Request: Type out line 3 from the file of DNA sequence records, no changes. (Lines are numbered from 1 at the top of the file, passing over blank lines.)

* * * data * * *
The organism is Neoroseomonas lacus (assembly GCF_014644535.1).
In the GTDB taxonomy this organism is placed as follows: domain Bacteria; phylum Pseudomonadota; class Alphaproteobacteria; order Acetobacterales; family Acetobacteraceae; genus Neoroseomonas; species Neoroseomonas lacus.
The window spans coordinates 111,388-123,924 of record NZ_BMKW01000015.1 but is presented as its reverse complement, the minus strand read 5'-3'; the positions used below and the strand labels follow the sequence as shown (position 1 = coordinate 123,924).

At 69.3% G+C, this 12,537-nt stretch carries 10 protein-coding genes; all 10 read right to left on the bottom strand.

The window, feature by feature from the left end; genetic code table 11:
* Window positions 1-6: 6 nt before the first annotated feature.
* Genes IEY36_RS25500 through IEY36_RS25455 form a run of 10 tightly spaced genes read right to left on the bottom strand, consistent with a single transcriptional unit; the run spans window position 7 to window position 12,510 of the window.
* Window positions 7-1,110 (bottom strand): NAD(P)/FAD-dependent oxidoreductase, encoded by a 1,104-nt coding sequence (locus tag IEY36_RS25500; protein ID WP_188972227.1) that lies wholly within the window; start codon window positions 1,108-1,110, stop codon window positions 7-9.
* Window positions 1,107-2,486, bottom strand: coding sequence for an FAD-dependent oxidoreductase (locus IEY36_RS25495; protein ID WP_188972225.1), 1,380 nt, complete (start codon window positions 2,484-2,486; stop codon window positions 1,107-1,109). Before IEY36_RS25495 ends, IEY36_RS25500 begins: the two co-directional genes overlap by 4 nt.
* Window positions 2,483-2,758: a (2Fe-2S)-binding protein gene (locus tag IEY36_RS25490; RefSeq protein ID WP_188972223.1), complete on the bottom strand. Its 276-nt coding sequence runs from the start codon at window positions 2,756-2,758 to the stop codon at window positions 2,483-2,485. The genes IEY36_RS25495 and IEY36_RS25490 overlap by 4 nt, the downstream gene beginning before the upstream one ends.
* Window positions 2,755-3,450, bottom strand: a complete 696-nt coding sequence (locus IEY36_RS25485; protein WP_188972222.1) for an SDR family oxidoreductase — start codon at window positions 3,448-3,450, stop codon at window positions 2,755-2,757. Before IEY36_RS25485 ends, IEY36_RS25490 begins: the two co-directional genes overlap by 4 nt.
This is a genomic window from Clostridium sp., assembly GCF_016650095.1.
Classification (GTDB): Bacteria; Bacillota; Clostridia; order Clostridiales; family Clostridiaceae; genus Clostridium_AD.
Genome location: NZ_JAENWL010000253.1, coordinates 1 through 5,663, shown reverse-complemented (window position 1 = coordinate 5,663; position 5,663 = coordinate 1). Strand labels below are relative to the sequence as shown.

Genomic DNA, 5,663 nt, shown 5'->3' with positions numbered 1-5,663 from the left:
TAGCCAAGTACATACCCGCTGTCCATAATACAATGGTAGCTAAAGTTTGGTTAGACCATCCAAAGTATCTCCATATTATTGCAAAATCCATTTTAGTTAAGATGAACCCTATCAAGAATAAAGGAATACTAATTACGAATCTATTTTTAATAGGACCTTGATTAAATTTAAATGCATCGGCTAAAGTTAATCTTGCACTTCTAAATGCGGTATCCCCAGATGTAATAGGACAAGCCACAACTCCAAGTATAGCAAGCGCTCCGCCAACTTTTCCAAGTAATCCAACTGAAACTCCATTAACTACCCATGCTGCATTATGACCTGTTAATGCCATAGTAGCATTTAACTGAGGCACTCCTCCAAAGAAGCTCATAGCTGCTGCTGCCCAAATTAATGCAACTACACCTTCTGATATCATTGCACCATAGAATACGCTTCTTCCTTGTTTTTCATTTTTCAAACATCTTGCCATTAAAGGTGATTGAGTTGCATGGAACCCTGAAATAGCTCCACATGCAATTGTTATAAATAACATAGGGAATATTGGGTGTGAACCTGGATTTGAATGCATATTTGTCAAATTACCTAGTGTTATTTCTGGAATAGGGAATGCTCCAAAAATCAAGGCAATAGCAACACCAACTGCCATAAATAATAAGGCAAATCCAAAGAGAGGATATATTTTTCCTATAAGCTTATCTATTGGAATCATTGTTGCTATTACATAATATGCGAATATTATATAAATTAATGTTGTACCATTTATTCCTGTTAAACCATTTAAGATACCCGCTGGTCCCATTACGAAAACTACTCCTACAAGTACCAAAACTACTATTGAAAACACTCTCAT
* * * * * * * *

The window spans coordinates 111,388-123,924 of record NZ_BMKW01000015.1 but is presented as its reverse complement, the minus strand read 5'-3'; the positions used below and the strand labels follow the sequence as shown (position 1 = coordinate 123,924).